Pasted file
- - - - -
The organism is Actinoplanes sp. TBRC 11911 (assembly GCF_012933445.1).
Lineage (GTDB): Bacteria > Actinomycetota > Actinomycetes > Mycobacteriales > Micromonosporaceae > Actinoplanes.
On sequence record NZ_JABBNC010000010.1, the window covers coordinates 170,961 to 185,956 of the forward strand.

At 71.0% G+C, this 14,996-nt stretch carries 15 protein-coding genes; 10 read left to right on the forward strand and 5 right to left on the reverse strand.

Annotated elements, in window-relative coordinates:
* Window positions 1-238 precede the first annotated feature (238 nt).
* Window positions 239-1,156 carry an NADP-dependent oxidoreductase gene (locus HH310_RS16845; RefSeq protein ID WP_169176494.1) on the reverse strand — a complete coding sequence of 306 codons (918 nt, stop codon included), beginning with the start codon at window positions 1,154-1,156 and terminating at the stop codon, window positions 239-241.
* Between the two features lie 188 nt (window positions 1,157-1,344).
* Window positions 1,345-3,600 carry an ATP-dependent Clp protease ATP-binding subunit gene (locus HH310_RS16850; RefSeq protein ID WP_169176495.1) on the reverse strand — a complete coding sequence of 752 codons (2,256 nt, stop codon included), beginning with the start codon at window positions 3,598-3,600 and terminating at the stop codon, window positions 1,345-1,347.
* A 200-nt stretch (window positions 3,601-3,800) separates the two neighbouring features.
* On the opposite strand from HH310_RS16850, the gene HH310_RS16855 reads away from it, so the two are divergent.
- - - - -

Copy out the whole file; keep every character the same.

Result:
The organism is Actinoplanes sp. TBRC 11911 (assembly GCF_012933445.1).
Lineage (GTDB): Bacteria > Actinomycetota > Actinomycetes > Mycobacteriales > Micromonosporaceae > Actinoplanes.
On sequence record NZ_JABBNC010000010.1, the window covers coordinates 170,961 to 185,956 of the forward strand.

At 71.0% G+C, this 14,996-nt stretch carries 15 protein-coding genes; 10 read left to right on the forward strand and 5 right to left on the reverse strand.

Annotated elements, in window-relative coordinates:
* Window positions 1-238 precede the first annotated feature (238 nt).
* Window positions 239-1,156 carry an NADP-dependent oxidoreductase gene (locus HH310_RS16845; RefSeq protein ID WP_169176494.1) on the reverse strand — a complete coding sequence of 306 codons (918 nt, stop codon included), beginning with the start codon at window positions 1,154-1,156 and terminating at the stop codon, window positions 239-241.
* Between the two features lie 188 nt (window positions 1,157-1,344).
* Window positions 1,345-3,600 carry an ATP-dependent Clp protease ATP-binding subunit gene (locus HH310_RS16850; RefSeq protein ID WP_169176495.1) on the reverse strand — a complete coding sequence of 752 codons (2,256 nt, stop codon included), beginning with the start codon at window positions 3,598-3,600 and terminating at the stop codon, window positions 1,345-1,347.
* A 200-nt stretch (window positions 3,601-3,800) separates the two neighbouring features.
* On the opposite strand from HH310_RS16850, the gene HH310_RS16855 reads away from it, so the two are divergent.